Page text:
The classic case for free trade predicts that each country specializes where it has a comparative advantage, lowering costs and raising incomes for everyone. If China subsidizes exports of steel to the US, in theory, the US still benefits because consumers and steel-using industries will have lower costs, and while some steel jobs will disappear, more productive jobs elsewhere will take their place. But starting in the 1980s, economists recognized that comparative advantage couldn’t explain success in many industries such as commercial jetliners, microprocessors, and software. These industries have high barriers to entry. In such industries, a handful of firms – many American – have established dominant positions, reaping what economists call “rents.” Chinese trade policies are aimed at supplanting these American firms and achieving such dominance for Chinese firms in many of these industries by 2025.
Douglas Irwin, a Dartmouth College economics professor and author of “Clashing over Commerce: A History of U.S. Trade Policy” stated the case as follows: “China is undermining or taking away some of our rents, so we are relatively worse off, and they are better off.” In other words, the forced technology transfer and intellectual property theft are not one-off measures but are part of a broader strategy to supplant US companies’ dominant position within their industries. Irwin further states that, unlike Mr. Trump’s tariffs on steel and aluminum, “a lot of economists would hold their fire regarding attacking Trump for his China actions. I don’t think anyone can really defend the way China has moved in the past few years, violating intellectual property and forced technology transfer.”
The US does not stand alone in its complaint against China’s unfair trade policies; ire at China’s practices is widely shared by other countries. French President Emmanuel Macron has called for a unified European Union policy against Chinese corporate takeovers. “Everyone who trades with China faces this problem,” Peter Navarro, Mr. Trump’s trade adviser, stated when the World Trade Organization (WTO) actions were first announced. “Part of the process that we’ve undergone is to have a significant outreach to our like-minded allies and trading partners.” The US hopes that other countries join its complaint to the WTO, which states that China unfairly treats foreign companies that license their technology to Chinese entities and uses contracts that discriminate against foreign technology.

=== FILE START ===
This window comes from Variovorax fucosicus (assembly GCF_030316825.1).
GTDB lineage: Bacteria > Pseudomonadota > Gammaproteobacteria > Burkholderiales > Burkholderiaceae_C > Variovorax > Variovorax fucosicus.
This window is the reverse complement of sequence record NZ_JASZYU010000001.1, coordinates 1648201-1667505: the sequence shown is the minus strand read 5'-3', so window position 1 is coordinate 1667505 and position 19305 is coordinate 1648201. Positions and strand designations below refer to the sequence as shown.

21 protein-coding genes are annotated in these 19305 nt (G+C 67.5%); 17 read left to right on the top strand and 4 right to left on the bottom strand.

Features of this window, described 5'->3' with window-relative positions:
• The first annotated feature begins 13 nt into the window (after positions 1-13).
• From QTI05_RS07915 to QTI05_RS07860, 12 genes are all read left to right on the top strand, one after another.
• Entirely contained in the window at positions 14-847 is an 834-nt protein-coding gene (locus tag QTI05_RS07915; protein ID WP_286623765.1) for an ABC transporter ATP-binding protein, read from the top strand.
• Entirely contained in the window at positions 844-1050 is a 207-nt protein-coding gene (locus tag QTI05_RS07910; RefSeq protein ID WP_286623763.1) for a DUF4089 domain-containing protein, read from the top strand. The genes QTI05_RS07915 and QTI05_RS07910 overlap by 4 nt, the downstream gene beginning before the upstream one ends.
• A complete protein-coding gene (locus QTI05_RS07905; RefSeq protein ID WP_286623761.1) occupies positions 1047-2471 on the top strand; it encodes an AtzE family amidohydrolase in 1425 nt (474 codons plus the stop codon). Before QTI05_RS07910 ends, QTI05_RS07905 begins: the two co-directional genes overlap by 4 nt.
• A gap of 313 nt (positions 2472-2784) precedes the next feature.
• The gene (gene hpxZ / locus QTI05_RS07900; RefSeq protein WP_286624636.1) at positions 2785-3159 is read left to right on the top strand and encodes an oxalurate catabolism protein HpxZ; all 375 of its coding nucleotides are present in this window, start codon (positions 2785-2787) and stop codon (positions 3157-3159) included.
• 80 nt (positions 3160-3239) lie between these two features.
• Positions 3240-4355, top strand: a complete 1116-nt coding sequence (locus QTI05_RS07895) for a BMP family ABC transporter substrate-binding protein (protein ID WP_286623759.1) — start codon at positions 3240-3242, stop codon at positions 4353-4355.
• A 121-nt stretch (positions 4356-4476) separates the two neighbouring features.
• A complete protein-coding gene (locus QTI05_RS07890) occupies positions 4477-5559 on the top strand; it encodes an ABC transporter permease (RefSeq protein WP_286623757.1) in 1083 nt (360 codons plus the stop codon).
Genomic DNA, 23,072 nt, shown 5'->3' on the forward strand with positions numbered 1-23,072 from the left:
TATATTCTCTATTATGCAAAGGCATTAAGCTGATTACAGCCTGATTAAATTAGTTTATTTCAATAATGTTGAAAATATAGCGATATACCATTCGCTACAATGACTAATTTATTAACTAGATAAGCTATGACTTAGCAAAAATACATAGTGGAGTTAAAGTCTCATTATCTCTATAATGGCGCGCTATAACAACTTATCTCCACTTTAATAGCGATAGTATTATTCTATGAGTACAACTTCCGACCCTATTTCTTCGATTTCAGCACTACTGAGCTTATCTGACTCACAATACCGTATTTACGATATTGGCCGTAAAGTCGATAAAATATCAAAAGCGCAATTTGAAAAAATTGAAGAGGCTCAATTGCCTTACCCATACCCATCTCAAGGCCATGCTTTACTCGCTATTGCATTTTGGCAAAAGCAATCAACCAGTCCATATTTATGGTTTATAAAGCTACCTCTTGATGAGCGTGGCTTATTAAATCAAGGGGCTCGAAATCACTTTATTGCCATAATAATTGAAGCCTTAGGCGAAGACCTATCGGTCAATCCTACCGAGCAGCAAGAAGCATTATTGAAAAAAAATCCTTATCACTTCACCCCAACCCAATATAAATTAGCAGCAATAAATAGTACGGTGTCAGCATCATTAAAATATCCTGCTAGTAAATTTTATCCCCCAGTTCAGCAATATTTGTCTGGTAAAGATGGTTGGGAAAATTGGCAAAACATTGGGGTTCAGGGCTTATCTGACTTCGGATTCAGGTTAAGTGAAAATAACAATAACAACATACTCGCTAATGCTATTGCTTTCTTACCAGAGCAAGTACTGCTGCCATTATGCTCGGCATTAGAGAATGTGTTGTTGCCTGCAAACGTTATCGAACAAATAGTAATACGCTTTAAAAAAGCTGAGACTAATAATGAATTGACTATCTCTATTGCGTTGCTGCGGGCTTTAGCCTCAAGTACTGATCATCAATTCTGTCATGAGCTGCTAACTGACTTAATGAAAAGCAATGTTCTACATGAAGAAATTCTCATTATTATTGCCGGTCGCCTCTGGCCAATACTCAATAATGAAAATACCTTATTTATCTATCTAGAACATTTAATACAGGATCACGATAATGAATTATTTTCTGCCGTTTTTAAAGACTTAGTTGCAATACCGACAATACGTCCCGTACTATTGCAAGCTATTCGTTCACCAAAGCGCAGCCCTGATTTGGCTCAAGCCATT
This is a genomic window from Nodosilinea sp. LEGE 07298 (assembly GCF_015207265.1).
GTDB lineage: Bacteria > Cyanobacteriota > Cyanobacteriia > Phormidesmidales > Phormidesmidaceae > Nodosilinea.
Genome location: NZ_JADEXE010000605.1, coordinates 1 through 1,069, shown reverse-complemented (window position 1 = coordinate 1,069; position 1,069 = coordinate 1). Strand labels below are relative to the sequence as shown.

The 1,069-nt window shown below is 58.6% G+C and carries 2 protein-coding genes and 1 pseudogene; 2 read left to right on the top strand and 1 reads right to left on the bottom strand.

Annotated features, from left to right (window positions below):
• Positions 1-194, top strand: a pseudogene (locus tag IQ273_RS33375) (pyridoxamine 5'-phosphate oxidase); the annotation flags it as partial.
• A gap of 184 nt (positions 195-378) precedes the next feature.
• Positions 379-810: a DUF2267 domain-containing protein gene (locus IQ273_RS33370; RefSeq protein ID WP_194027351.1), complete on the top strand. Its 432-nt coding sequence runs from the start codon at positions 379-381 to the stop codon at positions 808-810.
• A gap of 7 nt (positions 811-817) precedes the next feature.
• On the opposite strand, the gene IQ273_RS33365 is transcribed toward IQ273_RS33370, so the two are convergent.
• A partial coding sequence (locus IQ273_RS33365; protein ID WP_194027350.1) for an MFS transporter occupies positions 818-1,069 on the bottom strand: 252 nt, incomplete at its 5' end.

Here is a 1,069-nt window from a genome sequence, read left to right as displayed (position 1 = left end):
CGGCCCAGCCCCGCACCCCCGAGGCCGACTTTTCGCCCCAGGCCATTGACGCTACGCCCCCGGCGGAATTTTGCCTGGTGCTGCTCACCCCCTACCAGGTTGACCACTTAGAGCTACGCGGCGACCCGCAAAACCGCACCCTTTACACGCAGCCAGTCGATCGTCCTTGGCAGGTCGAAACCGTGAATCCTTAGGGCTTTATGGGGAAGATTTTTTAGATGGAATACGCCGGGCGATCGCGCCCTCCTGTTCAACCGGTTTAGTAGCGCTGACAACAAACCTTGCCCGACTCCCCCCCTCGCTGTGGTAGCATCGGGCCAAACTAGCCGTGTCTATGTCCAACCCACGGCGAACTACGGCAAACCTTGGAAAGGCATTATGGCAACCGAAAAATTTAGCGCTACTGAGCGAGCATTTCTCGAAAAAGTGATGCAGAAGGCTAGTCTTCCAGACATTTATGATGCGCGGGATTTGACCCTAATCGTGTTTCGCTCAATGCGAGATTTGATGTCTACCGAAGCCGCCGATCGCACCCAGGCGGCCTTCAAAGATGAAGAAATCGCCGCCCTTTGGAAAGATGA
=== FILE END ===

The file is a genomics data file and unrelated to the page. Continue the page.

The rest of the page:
The Trump Administration’s aggressive trade policies do have negative consequences for investors. A trade war between the US and China will take a bite out of the world’s two largest economies. Both nations would suffer a material reduction in output from the disruption in trade and higher prices that would result from a tariff battle. The damage could be compounded if the back-and-forth moves trigger a confidence-sapping swoon in global stock markets. Ebrahim Rahbari, Citigroup’s director of global economics, summed it up as follows: “In terms of the potential for a major escalation and therefore for a major disruption of world trade, world growth and also financial markets, the risk is much higher.”
The trade dispute is escalating as China recently announced a series of tariffs on US goods. China’s move was in response to the Trump Administration’s actions and matched the scale of proposed US tariffs. And while the US and Chinese announcements are only proposals at this point, both sides are taking a hardline approach. The US is allowing 60 days for public feedback and hasn’t specified when the tariffs would take effect, leaving a window open for talks between the two countries.
Economists are currently estimating that this trade dispute could take half a percentage point off GDP growth this year, while also causing a 0.3% further increase in inflation. The inflationary implications would likely put more upward pressure on interest rates. We hope that the trade dispute does not escalate into a full-blown trade war between the US and China, and we will continue to monitor the situation closely.